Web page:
Jet passenger tells of fall from 3,000ft: Ejector-seat malfunctioned during victory roll

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A MAN walked out of hospital yesterday 24 hours after he was catapulted from an aircraft at 3,000ft.

Des Moloney, 28, was upside down during a 240mph victory roll when the ejector seat in his brother's Provost jet trainer malfunctioned and threw him out of the aircraft. Then his parachute failed to open fully.

Despite landing heavily on a verge outside a Sainsbury's store in Colchester, Essex, he sustained only minor injuries.

Before leaving hospital yesterday, Mr Moloney, wearing a neck brace, said: 'I knew I was in big trouble because I was not in the aeroplane, which was a bit of a shock.'

He added: 'There was a kind of jolt. I felt the ejection seat move through the canopy. I was in the seat for a few seconds then I was away from the seat and I was free falling.

'I thought to myself, 'I don't want to really deal with this'. I reached for the ripcord and pulled it. The parachute opened. That was good. It was then I actually got my bearings. I could see the ground, I could see cars.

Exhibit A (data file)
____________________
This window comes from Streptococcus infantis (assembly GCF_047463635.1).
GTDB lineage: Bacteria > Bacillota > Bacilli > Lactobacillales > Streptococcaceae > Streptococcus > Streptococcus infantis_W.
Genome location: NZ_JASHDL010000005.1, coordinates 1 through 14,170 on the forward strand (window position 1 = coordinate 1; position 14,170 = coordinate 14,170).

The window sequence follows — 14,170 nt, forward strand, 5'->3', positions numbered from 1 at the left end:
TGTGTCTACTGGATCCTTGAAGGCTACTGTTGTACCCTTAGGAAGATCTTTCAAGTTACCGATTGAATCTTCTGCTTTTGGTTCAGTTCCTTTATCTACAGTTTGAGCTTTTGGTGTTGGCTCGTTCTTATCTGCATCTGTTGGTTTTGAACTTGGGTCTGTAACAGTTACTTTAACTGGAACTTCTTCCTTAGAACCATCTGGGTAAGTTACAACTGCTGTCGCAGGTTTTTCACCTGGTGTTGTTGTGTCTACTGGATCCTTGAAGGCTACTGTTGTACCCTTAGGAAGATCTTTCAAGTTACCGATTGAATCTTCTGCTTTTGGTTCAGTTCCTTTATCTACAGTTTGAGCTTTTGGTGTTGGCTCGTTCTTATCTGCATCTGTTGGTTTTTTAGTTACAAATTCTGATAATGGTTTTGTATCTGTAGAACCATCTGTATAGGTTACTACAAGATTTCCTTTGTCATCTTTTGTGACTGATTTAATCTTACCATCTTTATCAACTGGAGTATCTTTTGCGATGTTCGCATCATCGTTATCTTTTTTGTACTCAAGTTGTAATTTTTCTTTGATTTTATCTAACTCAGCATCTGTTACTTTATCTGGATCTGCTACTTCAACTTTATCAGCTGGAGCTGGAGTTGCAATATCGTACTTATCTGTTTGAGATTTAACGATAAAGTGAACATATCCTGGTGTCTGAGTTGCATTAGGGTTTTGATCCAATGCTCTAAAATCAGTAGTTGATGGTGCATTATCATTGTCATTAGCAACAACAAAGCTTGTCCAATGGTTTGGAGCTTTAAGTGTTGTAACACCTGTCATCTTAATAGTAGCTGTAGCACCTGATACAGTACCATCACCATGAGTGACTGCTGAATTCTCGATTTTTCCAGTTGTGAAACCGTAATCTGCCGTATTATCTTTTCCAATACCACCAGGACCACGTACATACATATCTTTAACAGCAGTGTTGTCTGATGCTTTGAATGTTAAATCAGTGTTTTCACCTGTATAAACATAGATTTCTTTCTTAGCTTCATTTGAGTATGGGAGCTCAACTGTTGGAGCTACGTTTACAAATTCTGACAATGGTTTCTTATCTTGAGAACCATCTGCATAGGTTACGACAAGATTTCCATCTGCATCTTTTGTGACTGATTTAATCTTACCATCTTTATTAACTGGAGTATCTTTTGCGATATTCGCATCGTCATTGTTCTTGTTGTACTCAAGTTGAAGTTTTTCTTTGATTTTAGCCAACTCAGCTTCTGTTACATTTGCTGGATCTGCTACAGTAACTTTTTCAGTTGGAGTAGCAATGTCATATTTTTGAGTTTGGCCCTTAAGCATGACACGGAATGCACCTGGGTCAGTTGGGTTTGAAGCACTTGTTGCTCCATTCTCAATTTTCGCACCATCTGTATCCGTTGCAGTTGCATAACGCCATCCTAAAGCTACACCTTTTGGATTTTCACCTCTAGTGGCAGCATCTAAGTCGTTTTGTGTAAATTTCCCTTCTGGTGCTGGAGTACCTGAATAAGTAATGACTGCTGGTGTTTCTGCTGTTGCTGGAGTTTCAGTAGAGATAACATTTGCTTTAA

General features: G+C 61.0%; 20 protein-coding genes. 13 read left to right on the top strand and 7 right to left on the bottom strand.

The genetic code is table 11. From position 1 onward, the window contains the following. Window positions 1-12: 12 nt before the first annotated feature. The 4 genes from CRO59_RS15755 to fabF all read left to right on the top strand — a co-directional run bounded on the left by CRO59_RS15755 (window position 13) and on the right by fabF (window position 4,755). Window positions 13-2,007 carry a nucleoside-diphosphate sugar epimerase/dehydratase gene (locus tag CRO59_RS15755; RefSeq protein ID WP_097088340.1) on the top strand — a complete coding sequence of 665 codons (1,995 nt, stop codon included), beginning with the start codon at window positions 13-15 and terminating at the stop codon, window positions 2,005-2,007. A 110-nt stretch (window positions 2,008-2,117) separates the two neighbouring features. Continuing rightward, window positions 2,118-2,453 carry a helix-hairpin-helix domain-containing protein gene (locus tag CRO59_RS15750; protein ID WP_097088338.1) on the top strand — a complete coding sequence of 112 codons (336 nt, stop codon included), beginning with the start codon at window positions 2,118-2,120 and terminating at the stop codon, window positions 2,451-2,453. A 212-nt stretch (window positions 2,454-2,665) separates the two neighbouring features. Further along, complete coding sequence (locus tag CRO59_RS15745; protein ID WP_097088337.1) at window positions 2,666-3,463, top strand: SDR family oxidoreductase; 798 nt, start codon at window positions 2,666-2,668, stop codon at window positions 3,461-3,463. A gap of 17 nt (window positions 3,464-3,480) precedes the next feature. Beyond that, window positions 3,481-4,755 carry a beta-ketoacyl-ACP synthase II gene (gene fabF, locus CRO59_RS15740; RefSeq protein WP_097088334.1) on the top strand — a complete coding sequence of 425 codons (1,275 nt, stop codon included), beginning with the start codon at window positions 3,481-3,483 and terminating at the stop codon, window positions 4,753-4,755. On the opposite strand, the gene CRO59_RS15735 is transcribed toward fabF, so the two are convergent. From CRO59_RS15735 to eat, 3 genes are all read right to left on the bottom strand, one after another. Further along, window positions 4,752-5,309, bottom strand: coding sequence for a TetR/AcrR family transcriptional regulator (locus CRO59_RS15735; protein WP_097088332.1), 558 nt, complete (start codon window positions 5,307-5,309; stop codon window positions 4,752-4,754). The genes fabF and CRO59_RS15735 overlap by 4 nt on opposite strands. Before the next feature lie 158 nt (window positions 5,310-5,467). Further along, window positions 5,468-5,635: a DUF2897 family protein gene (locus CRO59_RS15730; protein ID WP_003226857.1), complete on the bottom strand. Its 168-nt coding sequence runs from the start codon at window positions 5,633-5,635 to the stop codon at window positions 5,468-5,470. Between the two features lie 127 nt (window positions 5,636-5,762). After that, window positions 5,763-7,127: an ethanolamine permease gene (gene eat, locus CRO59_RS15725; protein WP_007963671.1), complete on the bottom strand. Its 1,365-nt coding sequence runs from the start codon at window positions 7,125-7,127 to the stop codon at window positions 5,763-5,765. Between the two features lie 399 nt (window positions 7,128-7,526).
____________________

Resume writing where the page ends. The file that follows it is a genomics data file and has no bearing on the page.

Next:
'Unfortunately the bottom strap of the harness of the parachute came unattached and the harness increasingly pushed up and it was quite scary as I couldn't breath after a while. The last 20 seconds I couldn't breath at all. I hit the ground quite well - no problems there - then a 14-year-old boy came over and asked me for my parachute.'

Mr Moloney, who had never made a parachute landing before, now plans to celebrate with 'an Easter egg and a few beers'. His brother, Tom, 31, who was at the controls of the two-seater when the accident happened, circled for several minutes to try to spot his brother.

He said: 'Flying around in the air space with a huge hole; my brother's gone, the seat's gone, everything's gone.' He landed the jet 20 miles away at North Weald airport after putting out an emergency call.

He said: 'I had honestly thought I was never going to see him again . . . when I found out that he was alive, I just couldn't believe it.'

He said that when the brothers, both from Chobham in Surrey, were reunited, 'we kissed each other like real men and cried.'

(Photograph omitted)